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TOE OMAHA' DAILY BEE: SUNDAY, NOVEMBER 15, 1903.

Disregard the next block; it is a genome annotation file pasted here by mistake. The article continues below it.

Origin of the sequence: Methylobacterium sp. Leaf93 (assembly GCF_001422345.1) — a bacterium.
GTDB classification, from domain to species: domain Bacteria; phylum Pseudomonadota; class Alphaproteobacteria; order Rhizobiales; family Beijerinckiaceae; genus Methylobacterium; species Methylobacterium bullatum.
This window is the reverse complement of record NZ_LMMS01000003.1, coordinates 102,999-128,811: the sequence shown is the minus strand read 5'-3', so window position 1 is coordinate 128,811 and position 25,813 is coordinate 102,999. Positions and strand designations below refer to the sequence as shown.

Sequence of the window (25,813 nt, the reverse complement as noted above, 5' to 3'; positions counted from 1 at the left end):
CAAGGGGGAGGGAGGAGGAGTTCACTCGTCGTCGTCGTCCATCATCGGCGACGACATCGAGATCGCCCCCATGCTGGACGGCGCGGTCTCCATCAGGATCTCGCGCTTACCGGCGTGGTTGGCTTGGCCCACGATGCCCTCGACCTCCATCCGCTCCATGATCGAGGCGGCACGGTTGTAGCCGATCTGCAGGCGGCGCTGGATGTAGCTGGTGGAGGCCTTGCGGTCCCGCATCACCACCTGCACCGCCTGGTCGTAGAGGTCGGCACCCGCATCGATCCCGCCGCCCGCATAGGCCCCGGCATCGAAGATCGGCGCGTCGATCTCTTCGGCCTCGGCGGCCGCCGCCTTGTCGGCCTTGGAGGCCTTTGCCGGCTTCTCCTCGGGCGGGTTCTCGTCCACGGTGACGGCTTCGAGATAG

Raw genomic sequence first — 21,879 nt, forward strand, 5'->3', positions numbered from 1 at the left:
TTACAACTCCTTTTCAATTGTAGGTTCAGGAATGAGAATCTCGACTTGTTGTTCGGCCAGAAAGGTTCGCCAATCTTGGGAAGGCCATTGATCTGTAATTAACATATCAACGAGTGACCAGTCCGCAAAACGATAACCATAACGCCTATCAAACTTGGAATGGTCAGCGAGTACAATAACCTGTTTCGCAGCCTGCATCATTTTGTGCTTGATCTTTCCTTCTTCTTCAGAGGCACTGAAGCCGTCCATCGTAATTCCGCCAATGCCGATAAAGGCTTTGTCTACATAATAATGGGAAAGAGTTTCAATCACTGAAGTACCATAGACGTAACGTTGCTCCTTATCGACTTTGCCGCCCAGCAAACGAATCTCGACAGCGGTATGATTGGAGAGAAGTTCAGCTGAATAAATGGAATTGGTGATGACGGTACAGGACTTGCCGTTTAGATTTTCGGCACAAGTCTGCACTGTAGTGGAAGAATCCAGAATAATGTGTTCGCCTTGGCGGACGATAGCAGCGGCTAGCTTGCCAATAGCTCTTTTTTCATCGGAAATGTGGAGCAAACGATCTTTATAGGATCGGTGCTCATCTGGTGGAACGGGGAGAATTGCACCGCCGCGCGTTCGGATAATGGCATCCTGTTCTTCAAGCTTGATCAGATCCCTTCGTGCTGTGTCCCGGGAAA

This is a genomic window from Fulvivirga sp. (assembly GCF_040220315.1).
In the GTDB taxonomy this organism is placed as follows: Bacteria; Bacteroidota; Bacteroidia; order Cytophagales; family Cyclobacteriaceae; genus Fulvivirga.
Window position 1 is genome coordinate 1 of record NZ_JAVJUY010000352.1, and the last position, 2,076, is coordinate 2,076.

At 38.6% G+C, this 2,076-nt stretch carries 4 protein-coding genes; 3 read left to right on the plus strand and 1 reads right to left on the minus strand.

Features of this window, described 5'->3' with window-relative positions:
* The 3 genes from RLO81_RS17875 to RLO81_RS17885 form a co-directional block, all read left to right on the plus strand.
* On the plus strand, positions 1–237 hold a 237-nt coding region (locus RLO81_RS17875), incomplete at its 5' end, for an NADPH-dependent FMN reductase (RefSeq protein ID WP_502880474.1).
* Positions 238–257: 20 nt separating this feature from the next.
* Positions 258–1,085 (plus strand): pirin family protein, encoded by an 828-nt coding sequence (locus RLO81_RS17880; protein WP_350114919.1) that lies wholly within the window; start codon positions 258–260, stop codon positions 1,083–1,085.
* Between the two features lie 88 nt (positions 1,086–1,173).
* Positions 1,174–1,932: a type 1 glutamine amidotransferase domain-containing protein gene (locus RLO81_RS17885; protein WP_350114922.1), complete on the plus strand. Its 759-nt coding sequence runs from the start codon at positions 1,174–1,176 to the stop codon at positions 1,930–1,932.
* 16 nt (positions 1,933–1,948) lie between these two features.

17 JllCQ LIFE nAS ITS TUMBLES Pointed Lesson in th Downfall of th Eltin of St. Lonit. SOCIAL IDOLS SHATTERED IN A MOMENT IVaiiWrit Folly of Preach In that tVhlrli Oae falls to Practice rathrtle 1'ritirn of a Domestic Tragedy. The most amazing domestic tragedy In high life that haa furnished successive chapters for newspapers for weeks pant la the swift, unbroken downfall of the Blair family In St. Louis. A month ago Jamrs Li. Ulalr and his wife were acknowledged leadera of St. Lou I a aoclety. Today the husband occupies a hospital ward, danger ously 111, and the faithful wife Is by his side. Their famous country home. "Alr drle," Is stripped of Its luxurious furnish ings, tenantlcss and for sale to satisfy a mortgage. The post of general rounscl for the fair association, paying $1R,000 a year, has gone to another lawyer, and Mrs. Blair haa retired from the presidency of the ladies' board cf managers of the fair. Ona Insurance company Is seeking through the courts to cancel a policy of $200,000 on Blair's life, and the local grand jury Is searching for evidence of alleged crooked transaction, the publication of which prao tlcally wrecked the family, daily and financially. According to the charges being Investi gated by the grand Jury Blair la accused of leading a double life for ten years, on the one hand delivering lectures on moral ity In business and" at the same time beat ing friends and clients out of money ag gregating from $40,000 to $250,'000. Apparently Exemplary. The career of Blair In St. Louis has been that of an exemplary man, and to such an extent lias he been honored that when reports of hla trouble first became nolsei about some of the most prominent bankers and capitalists went to him and offered aid. .He told them the reports were false and he would be able to disprove them In proper time. He has been stricken III since the excitement became Intense in his case and has not appeared at his offices for several weeks. When he wanted money he found no ouble In getting It. It Is said he borrowed $5,000 from Dick Bros. & Co. after the St. Louis cyclone on his personal word, stat ing he had received severe losses from the storm. He sustained no losses, but paid back the money In due course. In February, 1902, Blair went to several business friends and told them that he was placed In an embarrassing position by the peculations of a brother. These men raised $135,000 to make good these losses. James Campbell, the broker. Is one of the heaviest backers of Mr. Blair. In 1902, when the first rumors were floated In business circles about Ulalr, he was requested to withdraw his account from a local bank and did so. After that he began to lose the hold of confidence possessed by business men, al though a vast majority remained with him to the last, and are yet willing to aid Mm In this matter. Too Much Society. James L. Blair's downfall Is attribute to hla love fer society and to his beautiful wife. Mrs. Blair, as president of the board of lady managers of the World's fair, Is known nationally. He. aa general counsel for the exposition, was equally well known and honored. Husband and wife held two of the moat honored posi tions In one of the greatest exposition en terprises the world has ever known. Their entertainments given at their, beautiful borne, "Stancote," In Klrkwood, a St. Louis uburb, was far-famed and many a amall t fortune has been squandered by them on these social functions. The home Itself cost a fortune, but was recently placed under mortgage for the purpose of meeting certain obligations which Blair could not Otherwise fulfill. One of the social func tion at the Blair home this summer was a children' party, where men and women , prominent la St - Louis social . circles dressed aa boy and girls. This party was afterward aped In Newport and the east. Blair spent a much a $3,000 per annum tor photographs of hla wife and himself to distribute to the newspaper and friends. He porters who called at the Blair home daring the heyday of Mrs. Blair's career, seeking Information about her social suc cesses, were treated In royal fashion and grven picture of her that cost as much as $5 each. Soma of the more favored Vera driven back to the city In the Blair carriages. They courted newspaper noto riety. -, '( A Power la Polities. JtPBt only In society did they lead, but elsewhere. Blair waa the first man who came to -the aid of a popular move for Joseph W. Folk for governor. It was he Who began the move to raise $15,000 to buy home tor Folk, but the latter refused the grift. He 1j a member of the public wel fare commission of the state, and he framed several charter amendments to the city that would tend to improve conditions politically. He was the man who secured the Juvenile court law and courts for Mis souri, thus following In direct lead of Illi nois and New Tork and giving separate Courts for children accused of crime. He Was a member of the police board and al ways worked hard In the Interest of re form movements. This Is why his downfall has created such consternation In St, Louis, where he was born and reared to a high state In the city's organisation. .Blair's love for his wife is well known. Mrs, Ulalr, having organised several sing ing societies in the rlty and always popu lar In musical circles, often appeared be fore the footlights to sing. The most expensive flowers were always handed to tier at the conclusion of every effort, and these came from but one source her hus band. He seldom went home without some token for his wife; he never stayed at the clubs, but preferred to spend his time at her side; he shadowed her at siclnl func tions; in f ict, he was madly infatuated with ( her grace and beauty. Lead lag Estravacaat Lives. Mrs. Blair was equally devoted to her hunband and aided him In building up hla reputation. Some accuse her of having been his downfall, but It Is said by inti mate acquaintances that Mrs. Blair always rhlded her husband for spending so lav ishly tor her. She kept blm from so doing s much as possible. The extravagance of the couple, who are both In middle life, waa commented, upon by the entire city, and even multl-mllllonalrea did not enter tain half so lavishly. But every one be lieved that Instead of a $25,000 Income he Was sharing a $100,000 income. When it came to the entertainment of gucata from abroad by ths city's swell set the, Blair were considered Indispensable. All of the prominent peopln who have Vtalted the city from abroad in the Interest of the World's fair have been entertained at the Blair home instead of elsewhere, because of the elogance of the place and the social standing of the family. Bialr is a grandson of Francis Preston Ulalr, the one editor In whom General U ok son bad complete confidence, and Jack son' literary executor; son of ttiat Francis Preston Blair ktiuvu tu tin. nuttitn' 1 Frank P. Blair. Lincoln a strong friend and I confidant, to whom la credited the saving I kUaaourl in the early day of the con federacy. A shining example of the poor, studious youth who rose to be nearly St Louis' most prominent cltisen; who lived cleanly and bravely through days of pov erty; who became a generous host and patron of all that is good and lovely In days of prosperity; who outraged no con ventions, but was a model son, hunband, father, cltisen, making his home the haven of all his endeavor and the center of his Influence. He waa a lecturer on civic right eousness and a hundred other allied sub jects; a politician who constantly preached and worked for reforming hla party and In the affairs of the city, state and nation; a bitter. Irritant fighter; waspish, shrewd and persistent in his enmities and political policies; the driving power of many a cam paign undertaken by right-seeking but Impractical advocates of good government; strong In his dislikes, cold to those he neither hated nor loved, and warm enough for comfort to his friends. , All St. Louis knew this man thus. He wss a member of the rich and ex clusive St. Louis club, of the University club by reason of his connection with Princeton, a member of the Noonday club, where the wealthiest and most prominent business end professional men of the city gather each day at luncheon; a member of the Country club, the first and most ex clusive of these luxurious suburban resorts where wealthy St Loulsana play golf and polo; also a member of the Mercantile club and other organisations In which public spirited men of Influence and riches are gathered. - Family Promlaoaco. Blair Is 49 year old. His father left no great estate, and there were many among whom It was divided. James was educated In the public, schools of St. Louts and waa barely able to take a short course at Princeton. . Then he was compelled to un dertake bread-winning. It Is said of him that though his family gave him a social position he was unable to avail himself of many invitation on account of his pov erty. He studied law while serving a a court clerk and began practice with only the ad vantage of a somewhat larger acquaintance among Influential persons than Is usually the fortune of a poor beginner In the law. It was through hla family connections that he was enabled to secure practice which became lucrative. The Alexanders and Pynea of New Tork were Influential In securing for him a posi tion as the legal representative in St. Louis of an Insurance company and other legal business which brought large fees. Throughout his csreer aa a lawyer he has been seen in court but few times, hi prac tice being principally advisory. Mrs. Blair has long been recognised aa a leader. Handsome and of a stately bear ing, well trained and ot unusual artistic culture and aspiration, she has, In fact made for herself a place so distinct as to cauae her personality to assume an excep tional and peculiar prominence as that of a high-class representative of the best ele ment. It is quite generally conceded that no other St. Louis woman has done so much for the advancement of musical Interest and the development of muslo in St. Louis aa ha Mr. Blair. Her effort and achieve ments In this line have been characterized by a deep earnestness which amply proved her sincerity a a lover and patron of music. It Is certain that, prominentia she la In society, she value more highly her tatlon In the world of local lovers of music and I more ardent In work on behalf of thla art than In that pertaining to her po sition aa a social leader. President of the board of lady manager of the World' fair and of the Woman' club of St. Louis, both position testifying to her occupancy of the foremost place a St Louis' representative woman It Is cer tain, nevertheless, that Mrs. Blair found an even greater satisfaction In her position as president of the Morning Choral society and a the founder and director of the girls' classes In music, to which she gave so much of her 'time, thought and money. Revival ot the Rod. A united appeal for the restoration ,of the rod In the public schools has been made by the French principals. At present the Board of Education prohibits the use of corporal punishment In the schools, al though, previous to centralisation the prin cipals In Brooklyn were allowed to use their discretion. In the Manhattan schools corporal punishment has been abolished for many years. The principals In boys' schools, those who come In dally contact with the children and know what condi tions they have to meet, declare that the present system has been a failure, and that the rule of the rod must be restored. On the other hand, the officials of the board, or at leaat some of them, claim that the schools should be governed by moral suasion. For nearly a year the principals, through their associations, have been con ducting Investigation Into the discipline In the public schools, and as a result a complete report has been submlted to the Board of Education, asking for the aboli tion of the rule prohibiting corporal pun ishment. OIT OF TIIR ORDINARY. The per capita consumption of potatoes In the i i nuea tsiaies is 3 ousneis per an. num. while in Germany ft Is 2S'i bushel. An ucre in potatoes in Germany vields $00 bushels and In the I'nited States 96. , As Mrs. Jacob Bander of Ijancanter, Pa., I ft ave a yawn, after returning home, her ws cracked and her lower law became dislocated, l'hyslclnns worked three hours trying to replace the Jaw, but they were compelled to give her an anaesthetic before It could be replaced. Isuhc T. Pratt In the champion bear catcher of New York. "Old Ike" is . 79 years old and has killed a bear for each year of his life. Thin year, Juttt as he was getting ready to pot his annual victim, he was tuRen down wun wiiooping cough and he has regretfully given up hunting for a time. Joseph Bramwell and his wife celebrated the sixtieth anniversary of their marriage in Flushing, N. V.. on Sunday, lie was present at the coronation ceremonies of four ilrluah sovereign, being but a child In arms when his parents carried him out to mm the coronation procession of George IV. William 8. Tuttie Is making arrange ments to raise Benedict Arnold's flag ship Royal Savaxe from like CliuinplHtn, where it was K'umeu in wie war ot iHli In the battle of plattsburg. Among the relics supposed to be aboard the craft are Bene dict Arnold's uniform and valuable gov ernment papers. J nut to prove that her huxbnnd. Edwin IX MiHiers. U fully able to pay ;.uml a veur alimony Mrs. Mooera had introduced In a New York City court the testimony that his liquor bill alone amounts to 4 a month. The defendant 1m the son of a Texas millionaire and is suld to own mining sum a vaiueo. ac iw,w.w Three times has the stork vlxlted the home of Municipal Court Judge George K. Kuesch of New York llty. and each time on election day. The latest addition to his honors family arrived lue.-tday mornlne November JL The Judge and hla wife have always taken a deep Interest in political affairs, Mrs. Hoesch having given valuable aia 10 ner riuaoanu in wvcr.i camraigns. The must abject slave to the morphine habit who ever entered the Cincinnati hos pital, ao far aa the records of that institu tion show, is James (Jutes, axed 67. who admitted that for twenty-two years he has averaged ten grains a day. in tbil time he haa taken grains. Three grama will kill a IMinuwr. dates has swallowed enough morphine to kill 26.7i7 persons. It la thought he cannot survive many days. According to the latent statistics, th r ovulation of the administrative county of 4ndon is t.&Jb.Hl and of 'Greater Lon don," which Includes the areas of the city and metropolitan police and "every Darish of which the whole Is Within fifteen miles of Charing Crow, or of which pari is wi'nin twelve nines or I harlng Ciow 5M.4c3. The rale of increase of the i,,.i'i In lion in Ixjndiii appears to bn slowing; down, having been only )(, 8 -r ce;it m me len itftn, iai-i?'t a smaller per IVUUf VI uarmM, IUMU Vluuely been re copied. baa ever pre Can you find i -4- - v ! 1 W. L1,,, u 3C CREATOR OF NEW IRELAND Sir Horacd Plnnkett an Effective Force in the Irish Bemal. PRACTICAL REMEDIES FOR ANCIENT ILLS t ntlrlng, Boaadless Sympathy for the People la Their Straggles Against Poverty-. A Ora tor Not Bora bat Mage." The Fortnightly Review contains a very interesting article by Katharine Tynan on Sir Horace Flunkett and Hla work." Sir Horace, "the most unselfish man we have evtsr known," as hi friends characterize him, might be classed a a semi-occasional resident of Omaha, possessing large prop erty Interests here, which he ha handled with the Intelligent progresstvenesa of a regular resident. At home he Is putting In operation practical measures for the benefit of the people of Ireland, and 1 undoubtedly the most remarkable and most effective figure which the Irish rlvlval haa produced. What sort ot a man be Is Is told by Mis Tynan: Patriotism Tempered With Patleaee. The tklng that made so huge an enter prise possible to him waa a much a matter of the heart a of the head; It was his untiring, his boundless sympathy. He loves the country and he loves the people; that fact Is at the root of it. It explain how intolerance, impatience with the thing and.1 th people who are th atone In th path of hla great work, are impossible to him. He Is a good fighter; and yet so gentle are hla method that they are easily mistaken. In the matter of that Qalway election which now la ancient history, the crowds were unused to the chivalry of a man who refused to take an advantage of the enemy, as when Sir Horace declared that he would not take the seat If "Colonel' Lynch' election were declared void. Sir Horace Plunkett Is, of course, a Protestant; but he ha probably don mora to close th sectarian gulf between Protestant and Catholic in Ireland than any other man. His humor plays about this grave subject, aa when he said at a meeting In Belfast where he tried to coas the Orangemen out of their sectarian cave: 'We all know that those who differ from us in matter of religion will be adequately punished here after. 'Bo why harbor bad feeling now.' " And, in fact, so effective has been his unifying influence that "a aoclety in the north, " composed of equal number of Catholics, Episcopalians and Presbyterian. nominated a priest aa Its president and 1 one of the most flourishing of th many hundred societies." Aa Orator, Hot Bora Bat Maae. Sir Horace, like Mr. Pamell, is an orator, not born but made. "In each case the man became an orator because he had something of vital Impor tance to aay, and said it directly to th hearts of his listeners with passion, be cause he felt It with self-forgetfulnesa, with ease, because the message was In sistent and would be delivered. Sir Horace' speeches read easily and delightfully when he ix in a light vein; they carry convic tion even to a hostile audience when his vein is a serious one, and Instance of sud den conversion are by no mean uncom mis- ! spelled ; Words ? ! 6th 1 Bet three 7th 8th 9th 1 rjreat 10th 11th 12th 13th 14th 15th 16th to 26th to 200 mon among those who listen to him. "His sympathy for the people place him on the level of the simplest peasant. In a long vacation, when other men are on th moor or the sea, or taking the latest fash ionable cure, he may be found visiting th congested districts, tramping day after day from one wretched collection of cabin to another, stooping to enter at their low door into the dense reek of turf smoke, sitting there among the hens and ths chil dren, while the pig. If the family be rich enough to possess one, wander In and out of hi own sweet will, encouraging, advis ing, striving to glv hope wher there was only apathy and despair." The poverty of these district may be gathered from the fact that the average poor law valuation of the Inhabitant Is only 10 shillings C pence ($2.62) a year. Libraries and Baaka. The starting of village llbrarie Is one ot Sllr Horace' schemes. II ha a paper, the Irish Homestead, which carries on a propaganda for making the Irish country side lighter and less desolate. The Irish co-operative societies now number 60,000 member. The co-operative bank hove proved a great success, and, aa is usual with such experiments. It has been found that the loan are Invariably repaid.- Th banks have killed the "gombeen man;" they are managed by the people themselves, and this brings great opportunities for busi ness training and responsibility. "They are very proud of their partic ipation in the management of the bank and kindred societies. The resident magis trate at Belmullet had a car-driver who was a director of the Belmullet bank. 'I'd be obliged to you, sir," the car-driver would say on Mondays, If you'd hurry up the business of the court today, for there' bank meeting tonight an' a power of Important work to be got through.' 'Sometime the bank have odd ap plication for loan. It 1 understood, of course, that loana are only given for reproductive purp"'. such a for buying a pig or seeds or manure or farm Im plements. One evening, a young man came before the committee of a bank In the County Mayo, and requested a loan of 1 He wa aaked for what purpose he required It, and answered that It was to buy a suit of clothe. The committee demurred at first that they had no money to lend for this purpose. 'Well,' said th applicant 'the case is this. I'm fond of Nora Carty, and she ha a nice little farm aa well. I'm going to ask her tomorrow, and if she says no to me I'll be off to America. Now. I'd have twice as good a chance with her If I had a decent suit of clothe to my back Instead of these rags.' The committee reconsidered the matter, advanced the money, and the boy won Nora Carty and her farm." Aay Other Mam. Ths young book agent entered the obscure saloon at the corner. The proprietor's wife, a big German frau, came out, with arms akimbo, to meet him. "Oood morning, madame," be began. "I would like to call your attention to this Shakespeare " "Jake beer? Vot kind of beer Is dat? I never heard of dat brewery before." "Madame, this Is Shakespeare." "I haf heard of Schllts beer, und Selpp's und Engel's beer, und Keeley' beer, und oders, but I haf never heard yet of dat Jake s beer. Vot la dat?" "You are laboring under a mistake, my dear woman, this ia a book" "Yah, dat Is all right, but I Uaf bock beer, too." Chicago Chrunlde. Prizes for finding mis spelled words on The Bee Want Ad pages. The Bee is going to give two hundred valuable prizes to the people who find the greatest number of mis-spelled words in its Want Ad pages, beginning Monday, November J 6th, and ending Sunday, November 22d. If your sight is good and you know how to spell, it is an easy way to win a prize. Watch the Want Ad pages on these days. I The Prizes $rlx. Vlu let 110.00 110.00 2nd 1 Dinner Set 10.00 3rd 1 Dinner Set 10.00 .,V 1 Bet "Living Animals of the a rr 4tH World Q' vw K4i, 1 Set "Life of Napoleon" a nn Dili three volumes 'vu "Life of Napoleon QO volumes ' Copy "Great Picture uy -l rn Painters" 1 Copy "Oreat Pictures by (IrAat Painters" 1.50 1 Copy "Oreat Pictures by 1 RQ Great Painters" "w 1 Copy "Great Pictures by 1 Kfl 1 Copy "Mother Goose Paint Bookr' 1 Copy "Mother Goose Paint Book'' 1.25 1.25 1.25 1.25 1.25 1 Copy "Mother Goose Paint Book'' 1 Copy "Mother Goose Paint BookT' 1 Copy "Mother Goose Paint 25thhB$Tffi ,nd .N.or.e.'.'.,l2-50 35th rk&. 7.50 36th to 50th rtfe .15.00 51st to 200th rtK".!: ?5-00 prizes 170.25 Send all answers by mail, addressed ".Want Ads" Department, Omaha Daily Be, Omaha. ! BEST PAID MAN IN THE BUNCH lieroooo'i Potentate Takes the Baker j and 8eqneitert the Dough. MORGAN AND SCHWAB OVERSHADOWED Salaries of Other People Pat om a Comparative Scale Taleat, Skill ad Headship Command Liberal Cheek. Th blggeat "official salary" paid any on on earth so far aa record show, is that collected by the grand vlxler of Mo rocco. In a country with a high standard of ethics and a lofty plane of morals this salary might find a plainer name of "graft," but in eastern eyes it Is the lawful stipend of the office. In comparison with this official's revenue the president of th United State and the president of France are paid like messen ger boys. Even J. Plerpont Morgan doe not rate much higher than a ribbon counter clerk when his Income Is placed alongside that of the grand vizier. This official handles all the revenue of the country. In the handling he diverts such portion as he thinks will repay him for his expenditure of time and energy. He Is without doubt the best paid states man in existence. The salary is so big that no one know the exact amount which the grand vizier places to his account every year. It may be Indicated by the fact that in a few years the savings of the late Grand Vizier Ben Hamed amounted to $5,000,000 not made In speculation or business ventures, but saved out of his salary. And yet they say that a man on salary can't get rich. Ben Hamed kept his savings In gold bul lion stacked awsy In th cellar of his palac at Marakesh. Two other high salaries paid for dally services seem, on paper, to be ridiculously eut of proportion to ths work, but a correct understanding show that they are well earned. Talk to the mall carrier on your route and ask him what he would think of receiving $35,000 a year for his work. II probably would laugh at you. Tet this 1 the actual figure paid to the man who carries th mall between Eagle and Valdery In Alaska. Th distance 1 414 mile and the postman makes two journeys a month, carrying SCO pounds of mail at a time. He uses an Immense number of dogs, and good sledge dogs are costly, to say nothing of their food. Steel Roller Get s)21,0OO. Almost equally absurd does it sound to say that the remuneration of a laborer is .1,000 a year. That Is the sum paid to A. J. Day, employed a a roller at the Pitta burg mills of th United State Steel cor. poratlon. He waa formerly one of Mr. Car negie's men. He Is aald to be th best man at hla work of rolling steel rails and Is paid accordingly. Patti'a salary for her approaching Ameri can tour la worthy to be classed among th high salaries of the world. She will receive $1,000 a concert for sixty concert. In addi tion to her expenses'. Her record was $5,000 for a single concert paid one In New Or leans. But neither shs nor any other prima donna ever kept up that sort of thing aa a steady income. Possibly the best paid woman in th world la Mine, lleglon of the Paris opera. 8b 1 paid IjO.ooo a year, and the ftecuud 1 The Conditions The Conditions The person finding the greatest ' number of mls-apelled words wll 1 be awarded the first prize. In case of a "tie", the person mail ing answer first, according to the postmark on the envelope, will be given preference. AU answer must be sent by mail. Cut out the advertisements and paste them on a sheet of paperUnderline the mis-spelled word with a pencil or ink. and writ your name and address at th e top of the sheet. Jfo person connected with The Bee Pub lishing Company will bo permitted to enter this contest No abbreviation will be counted as mis spelled words. The 190$ edition of Webster' dictionary will be taken as authority. Cut out the ad each day, mark th mis spelled words, paste the m all on a SINGLE sheet of paper and send the whole thing in complete after you have studied the Sunday, November 22nd edition. Don't send In your answer until the end o f the week or they won't be counted. If a mis-spelled word occur In an adver tisement whicn appears more than I put only one copy of the "ad" on yonr WSWW XWSSIV wrfwwv tar, Mme. Brevel, get $18,000. The amounts made by lecturers frequently rival those made by great singers. Ian Maclaren once made $50,000 In six weeks. Henry M. Stan ley did even better and waa paid at th rate of $12,000 a night Archbishop Receives 08,000. As apeaker of the House of Lords the lord chancellor of England gets $20,000 a year. As a judge he get another $30,000, making his combined earnings a great as those of the president of th United State. A simi lar amount Is paid yearly to the bishop of London and to the archbishop of York, while the archbishop of Canterbury re ceives the largest yearly payment that England makes to any one outside of the royal family. He get $55,000 a year. To reach th really high official salaries one has to go back to the so-called bank rupt countries of the east The money given th highest official In the richest western countries compare poorly with the salaried of these eastern statesmen. The Turkish minister ot finance get $40,000 a year, the minister of foreign affair $50,000 and th grand vizier $60,000. Even he is not the best paid, a th official who Is in charge of .the admiralty and who manages a few old broken down battieuhip gets tns alary of $80,000 a year. His perquisites well this amount to auch an extent that the present Incumbent of the office has amassed a neat fortune of about $13,000,000. Compare with these salaries the $50,000 which ia paid to th president of this country and th $120,000 which the president of France receive. The email official of Turkey get mora than Mr. Roosevelt and nearly aa much aa th president of France. Refuses f2O0,O0O m Tear. There Is a man who recerved an offer of the large salary of $200,000 a year and,. In credible a it may seem, refused It This is Herr Ballln, th gifted German, who is managing director of th Hamburg-Ameri can line of steamers. The offer waa made to him by beada of the Anglo-American Shipping trust If he would become director of that corporation. A dozen year ago the public bad never TURN Your Old Stove Into Cash! What is the use of letting it stand and rust. You might as well have the money. A Bee "Want Ad" . will sell it for you. You can run 12 words two times for a quarter. Telephone 238. Bee Want Ad Dept. I one. list .2 It heard of Mr. Clinton Dawklns. Then he became Mr. Ooschen'a private secretary and In 1895 secretary of finance In Egypt. There, and later on in India, he made a great name aa a financial expert His fame attracted the notice of the heada of one of the biggest private banks In the world that of J. 8. Morgan A Co. He now draws $260,000 a year In their service. HI 1 sold to ba the biggest salary paid by any bank. There are not more than three bank man ager in England who get one-fifth of Mr. Dawklns' salary. The great life Insurance companies pny high figure to the men who control their Investment. The two largest In the world each allow their president $150,'000 a year and th third flxea It president' remunera tion at $100,000. There I one actuary work ing for an assurance company with head quarter In London who get $35,000 a year. Railway Salaries Are Large. Railway companies are not stingy. J. Plerpont Morgan paid Mr. Samuel Spencer $50,000 a year to give expert opinion on the railway properties he wo buyjng up, and M. Ingall work also for Messrs. Morgan and Vanderbllt for the comfortable re muneration of $75,000 a year. .As managing director of th Consolidated Goldflelds of South Africa, limited, Mr. Rhode used to get about $350,000 a .year, and Mr. Rudd'a salary, also a director of the same company, wa $250,000. The Sugar trust pay it officials well. A notable Instance 1 the $50,000 a year which their chemist, J. O. Dormer, get. But Mr. Donner haa to work hard fdr hi money. Sugar from every part of the world, cane and beet, eomea before him, and he ha to exercise expert opinion on It. The great expert in all of th principal commercial Unea are well paid. Fifteen thousand dollars a year Is th salary of the chief tea taster and blender of one great British tea firm. This gentleman ha also the expenses of a throe months' holiday paid yearly. II need It badly, for tea tasting is moat trying to th nerve and health. Chicago Tribune.